Up to four ambulance workers are attacked each day in London, with physical assaults on paramedics and responders up 23% last year, according to Freedom of Information figures revealed in a new report.
'Paramedics in Peril' was authored by Roger Evans, a Conservative for the Greater London Authority.
The report calls for 100 trial cameras to be worn by London Ambulance crews and 100 on-vehicle devices. it comes after over 4,000 violent incidents were recorded between 2010 and 2013.
The trial would cost around £106,000,but campaigners argue that is less than the annual sick bill caused by injury.
Body cameras are currently being trialed by police forces across the UK, with Staffordshire Police have issued 550 of the devices to all operational officers including armed response teams as part of a programme to boost transparent policing.
Patients who dial 999 with minor conditions during the winter months will not be sent an ambulance. The London Ambulance Service says lowest priority patients will be referred to other health providers, such as 111, their GP or local pharmacist.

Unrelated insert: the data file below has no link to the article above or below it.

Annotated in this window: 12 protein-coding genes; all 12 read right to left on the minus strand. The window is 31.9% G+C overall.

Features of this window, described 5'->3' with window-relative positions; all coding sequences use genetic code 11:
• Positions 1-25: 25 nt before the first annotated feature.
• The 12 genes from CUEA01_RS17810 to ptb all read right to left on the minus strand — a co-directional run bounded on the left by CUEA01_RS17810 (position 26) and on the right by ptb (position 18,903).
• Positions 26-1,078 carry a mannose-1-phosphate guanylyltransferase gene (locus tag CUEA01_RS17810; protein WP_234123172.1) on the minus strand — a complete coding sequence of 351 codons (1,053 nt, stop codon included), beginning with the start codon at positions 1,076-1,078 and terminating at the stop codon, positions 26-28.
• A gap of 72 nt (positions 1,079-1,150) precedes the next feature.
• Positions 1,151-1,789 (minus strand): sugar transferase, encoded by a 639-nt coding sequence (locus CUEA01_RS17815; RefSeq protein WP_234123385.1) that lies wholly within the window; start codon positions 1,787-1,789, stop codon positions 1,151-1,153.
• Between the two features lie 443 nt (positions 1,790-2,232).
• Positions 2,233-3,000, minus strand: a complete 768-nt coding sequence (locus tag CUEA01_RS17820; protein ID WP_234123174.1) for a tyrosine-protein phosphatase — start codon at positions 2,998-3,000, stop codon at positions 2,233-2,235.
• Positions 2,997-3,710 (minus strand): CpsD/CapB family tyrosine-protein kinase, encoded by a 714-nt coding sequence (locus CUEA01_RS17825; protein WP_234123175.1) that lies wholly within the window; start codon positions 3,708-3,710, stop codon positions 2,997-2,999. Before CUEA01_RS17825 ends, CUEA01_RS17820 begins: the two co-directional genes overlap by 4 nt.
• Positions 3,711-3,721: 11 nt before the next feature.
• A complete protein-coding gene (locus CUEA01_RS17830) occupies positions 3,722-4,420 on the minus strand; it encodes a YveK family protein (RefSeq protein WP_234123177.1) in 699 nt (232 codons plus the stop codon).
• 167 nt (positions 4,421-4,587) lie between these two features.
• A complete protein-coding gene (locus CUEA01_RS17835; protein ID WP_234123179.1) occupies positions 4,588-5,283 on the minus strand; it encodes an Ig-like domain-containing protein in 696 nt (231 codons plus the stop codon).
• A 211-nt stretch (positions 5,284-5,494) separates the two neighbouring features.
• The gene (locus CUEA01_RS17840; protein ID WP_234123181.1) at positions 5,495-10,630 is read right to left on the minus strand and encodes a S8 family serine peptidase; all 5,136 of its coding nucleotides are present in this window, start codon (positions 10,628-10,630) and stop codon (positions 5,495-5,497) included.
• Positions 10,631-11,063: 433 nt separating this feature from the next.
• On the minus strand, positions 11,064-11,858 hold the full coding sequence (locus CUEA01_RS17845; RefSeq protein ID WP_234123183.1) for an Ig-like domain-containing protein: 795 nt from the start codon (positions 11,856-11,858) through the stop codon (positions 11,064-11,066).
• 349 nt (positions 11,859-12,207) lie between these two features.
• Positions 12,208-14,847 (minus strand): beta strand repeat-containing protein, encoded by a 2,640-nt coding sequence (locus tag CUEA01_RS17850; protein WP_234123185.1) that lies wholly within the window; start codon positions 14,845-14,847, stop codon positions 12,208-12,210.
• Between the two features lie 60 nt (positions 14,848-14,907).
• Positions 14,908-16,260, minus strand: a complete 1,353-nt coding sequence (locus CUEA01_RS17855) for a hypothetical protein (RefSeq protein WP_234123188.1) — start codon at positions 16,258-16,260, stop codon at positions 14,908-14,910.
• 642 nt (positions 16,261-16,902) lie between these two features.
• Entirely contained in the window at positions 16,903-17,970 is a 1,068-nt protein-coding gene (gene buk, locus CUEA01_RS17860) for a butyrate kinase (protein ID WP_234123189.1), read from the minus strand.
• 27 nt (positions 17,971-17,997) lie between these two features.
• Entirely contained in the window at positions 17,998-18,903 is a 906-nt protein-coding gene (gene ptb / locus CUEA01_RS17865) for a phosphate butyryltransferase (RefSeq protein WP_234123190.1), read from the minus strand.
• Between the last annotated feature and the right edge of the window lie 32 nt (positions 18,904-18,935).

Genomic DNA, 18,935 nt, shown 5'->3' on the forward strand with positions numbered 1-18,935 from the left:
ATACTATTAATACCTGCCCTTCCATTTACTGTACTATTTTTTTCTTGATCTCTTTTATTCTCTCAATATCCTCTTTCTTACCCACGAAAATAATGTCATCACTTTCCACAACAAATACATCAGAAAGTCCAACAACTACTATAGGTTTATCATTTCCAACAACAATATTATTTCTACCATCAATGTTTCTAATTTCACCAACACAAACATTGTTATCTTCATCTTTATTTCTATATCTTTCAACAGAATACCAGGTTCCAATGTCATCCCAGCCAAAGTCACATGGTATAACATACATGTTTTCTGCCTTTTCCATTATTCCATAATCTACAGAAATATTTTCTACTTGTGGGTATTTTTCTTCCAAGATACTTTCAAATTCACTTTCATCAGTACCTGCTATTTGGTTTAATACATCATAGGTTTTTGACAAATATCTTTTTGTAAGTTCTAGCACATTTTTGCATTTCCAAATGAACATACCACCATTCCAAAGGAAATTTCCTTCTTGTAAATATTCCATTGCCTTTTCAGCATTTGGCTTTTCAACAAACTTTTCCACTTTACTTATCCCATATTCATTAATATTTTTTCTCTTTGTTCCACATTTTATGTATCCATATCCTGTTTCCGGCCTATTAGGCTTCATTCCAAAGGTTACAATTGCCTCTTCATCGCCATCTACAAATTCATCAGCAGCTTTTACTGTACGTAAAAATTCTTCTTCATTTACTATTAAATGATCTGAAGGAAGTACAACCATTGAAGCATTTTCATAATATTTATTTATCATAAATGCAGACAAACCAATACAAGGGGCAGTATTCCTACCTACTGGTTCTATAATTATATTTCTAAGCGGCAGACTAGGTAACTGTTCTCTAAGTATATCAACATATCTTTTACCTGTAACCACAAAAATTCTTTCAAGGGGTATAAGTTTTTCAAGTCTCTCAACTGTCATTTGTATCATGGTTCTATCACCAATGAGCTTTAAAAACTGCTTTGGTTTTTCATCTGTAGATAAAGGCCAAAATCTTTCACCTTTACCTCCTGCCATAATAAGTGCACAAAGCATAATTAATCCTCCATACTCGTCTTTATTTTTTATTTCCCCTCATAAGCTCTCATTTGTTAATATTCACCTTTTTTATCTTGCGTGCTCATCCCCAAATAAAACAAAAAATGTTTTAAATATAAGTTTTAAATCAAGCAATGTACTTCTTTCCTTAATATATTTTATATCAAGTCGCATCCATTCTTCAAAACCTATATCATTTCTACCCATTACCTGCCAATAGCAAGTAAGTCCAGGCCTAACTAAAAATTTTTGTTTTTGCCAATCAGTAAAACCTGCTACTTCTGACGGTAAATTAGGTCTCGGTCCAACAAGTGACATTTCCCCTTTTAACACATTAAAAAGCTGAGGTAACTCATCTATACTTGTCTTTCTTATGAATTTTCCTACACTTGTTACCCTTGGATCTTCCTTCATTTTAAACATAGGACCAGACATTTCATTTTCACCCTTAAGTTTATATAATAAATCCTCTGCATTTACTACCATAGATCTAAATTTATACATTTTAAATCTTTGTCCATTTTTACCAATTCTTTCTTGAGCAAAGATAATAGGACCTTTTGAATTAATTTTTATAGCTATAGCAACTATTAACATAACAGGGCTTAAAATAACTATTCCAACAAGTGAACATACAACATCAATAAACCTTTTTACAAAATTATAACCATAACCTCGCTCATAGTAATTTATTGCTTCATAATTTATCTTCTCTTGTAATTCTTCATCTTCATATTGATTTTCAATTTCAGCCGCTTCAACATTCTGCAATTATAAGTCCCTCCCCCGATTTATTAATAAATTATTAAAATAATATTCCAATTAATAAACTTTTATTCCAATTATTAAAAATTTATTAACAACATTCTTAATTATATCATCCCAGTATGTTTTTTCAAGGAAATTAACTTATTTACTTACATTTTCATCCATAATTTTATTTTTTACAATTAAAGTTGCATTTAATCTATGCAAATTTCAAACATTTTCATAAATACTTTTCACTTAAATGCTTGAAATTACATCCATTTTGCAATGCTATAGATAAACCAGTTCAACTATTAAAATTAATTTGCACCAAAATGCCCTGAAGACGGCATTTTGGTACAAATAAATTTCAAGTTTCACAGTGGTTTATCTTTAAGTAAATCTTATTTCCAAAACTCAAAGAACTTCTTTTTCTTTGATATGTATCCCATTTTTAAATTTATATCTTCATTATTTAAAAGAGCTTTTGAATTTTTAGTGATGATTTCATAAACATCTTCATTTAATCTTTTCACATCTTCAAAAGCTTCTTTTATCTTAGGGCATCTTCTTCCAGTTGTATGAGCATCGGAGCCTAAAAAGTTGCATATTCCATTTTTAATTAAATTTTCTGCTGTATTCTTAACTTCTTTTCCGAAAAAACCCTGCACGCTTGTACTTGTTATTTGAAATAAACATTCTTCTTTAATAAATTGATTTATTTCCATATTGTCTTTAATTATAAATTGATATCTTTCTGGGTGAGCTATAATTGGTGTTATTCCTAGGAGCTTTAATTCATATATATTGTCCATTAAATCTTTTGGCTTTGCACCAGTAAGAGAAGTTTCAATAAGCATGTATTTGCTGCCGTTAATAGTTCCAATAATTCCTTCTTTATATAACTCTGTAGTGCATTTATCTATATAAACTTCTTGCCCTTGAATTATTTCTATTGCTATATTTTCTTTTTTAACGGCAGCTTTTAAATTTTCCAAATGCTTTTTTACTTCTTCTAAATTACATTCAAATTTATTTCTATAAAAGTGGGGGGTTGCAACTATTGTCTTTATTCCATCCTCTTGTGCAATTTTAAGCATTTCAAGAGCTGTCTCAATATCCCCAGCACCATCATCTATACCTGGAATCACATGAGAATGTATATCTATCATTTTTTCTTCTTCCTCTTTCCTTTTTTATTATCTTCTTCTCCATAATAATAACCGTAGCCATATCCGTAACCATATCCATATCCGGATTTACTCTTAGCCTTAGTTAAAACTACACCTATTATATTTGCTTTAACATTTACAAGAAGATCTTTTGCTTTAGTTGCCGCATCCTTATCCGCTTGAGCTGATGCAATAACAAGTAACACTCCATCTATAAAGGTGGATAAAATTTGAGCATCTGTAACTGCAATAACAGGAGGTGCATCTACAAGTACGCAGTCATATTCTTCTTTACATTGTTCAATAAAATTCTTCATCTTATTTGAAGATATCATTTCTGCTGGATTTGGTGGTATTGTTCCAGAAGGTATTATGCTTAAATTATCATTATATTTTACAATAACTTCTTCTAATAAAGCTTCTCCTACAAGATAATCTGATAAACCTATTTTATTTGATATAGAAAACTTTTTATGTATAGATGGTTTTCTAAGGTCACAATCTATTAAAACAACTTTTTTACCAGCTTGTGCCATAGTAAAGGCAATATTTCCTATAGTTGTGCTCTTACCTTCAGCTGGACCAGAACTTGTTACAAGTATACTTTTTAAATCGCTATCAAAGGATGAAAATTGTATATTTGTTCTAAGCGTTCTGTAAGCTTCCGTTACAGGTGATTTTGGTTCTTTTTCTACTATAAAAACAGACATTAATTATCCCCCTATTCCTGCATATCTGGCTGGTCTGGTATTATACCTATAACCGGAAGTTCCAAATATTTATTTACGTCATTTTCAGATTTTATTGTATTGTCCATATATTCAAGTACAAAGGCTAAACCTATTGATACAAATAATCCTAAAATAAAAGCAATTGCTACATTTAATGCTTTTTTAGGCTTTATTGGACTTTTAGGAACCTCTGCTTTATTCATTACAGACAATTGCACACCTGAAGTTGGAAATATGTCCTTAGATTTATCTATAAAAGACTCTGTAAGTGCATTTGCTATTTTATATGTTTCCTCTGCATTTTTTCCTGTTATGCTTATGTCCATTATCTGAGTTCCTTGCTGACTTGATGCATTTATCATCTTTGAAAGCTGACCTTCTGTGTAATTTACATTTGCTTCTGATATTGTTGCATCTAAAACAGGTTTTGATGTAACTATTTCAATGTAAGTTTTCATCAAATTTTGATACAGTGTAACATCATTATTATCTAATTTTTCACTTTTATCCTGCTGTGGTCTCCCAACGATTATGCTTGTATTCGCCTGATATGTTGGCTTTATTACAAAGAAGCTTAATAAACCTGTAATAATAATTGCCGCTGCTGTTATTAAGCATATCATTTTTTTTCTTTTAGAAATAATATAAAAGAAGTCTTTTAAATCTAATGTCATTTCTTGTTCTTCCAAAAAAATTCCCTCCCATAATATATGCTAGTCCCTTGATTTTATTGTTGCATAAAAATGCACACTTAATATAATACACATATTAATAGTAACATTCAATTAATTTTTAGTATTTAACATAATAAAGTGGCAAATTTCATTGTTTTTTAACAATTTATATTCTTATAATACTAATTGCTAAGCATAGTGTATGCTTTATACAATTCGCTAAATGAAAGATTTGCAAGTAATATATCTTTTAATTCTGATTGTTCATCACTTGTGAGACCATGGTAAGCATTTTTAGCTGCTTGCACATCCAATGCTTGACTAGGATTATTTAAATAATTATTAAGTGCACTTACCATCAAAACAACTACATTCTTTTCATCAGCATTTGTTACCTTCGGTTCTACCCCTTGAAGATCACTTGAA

A serious road collision involving several vehicles in City Road, Isington yesterday has left a number of people injured.
Police officers, London Ambulance, London's Air Ambulance and the Fire Brigade attended the scene, where a white Vauxhall Insignia hadcollided with a number of parked cars.
The driver of the Vauxhall, aged in his late 40s, and another man, believed to be aged around 40, who was in one of the parked cars, suffered serious but non-life-threatening injuries. They remain at an east London hospital in stable conditions.
Road closures were put in place as a result of the incident and some still remain in place.
At this stage, officers believe the same vehicle was involved in minor collisions in Caledonian Road and Upper Street shortly before the collision in City Road.
240 frontline staff are to be employed by The London Ambulance Service thanks to additional funding.
The service will receive an extra £7.1 million this year to help improve levels of care to patients.
This investment will help us ensure more staff are available to respond to 999 calls at a time when demand on our Service continues to rise.
Whilst we have been providing a good service to patients with life-threatening illnesses and injuries, increased demand has meant not everyone is getting the level of care they should from us, and many are waiting too long for our help. We know this needs to change, and that is backed up by what our patients and staff are telling us.
– Chief Executive Ann Radmore, London Ambulance service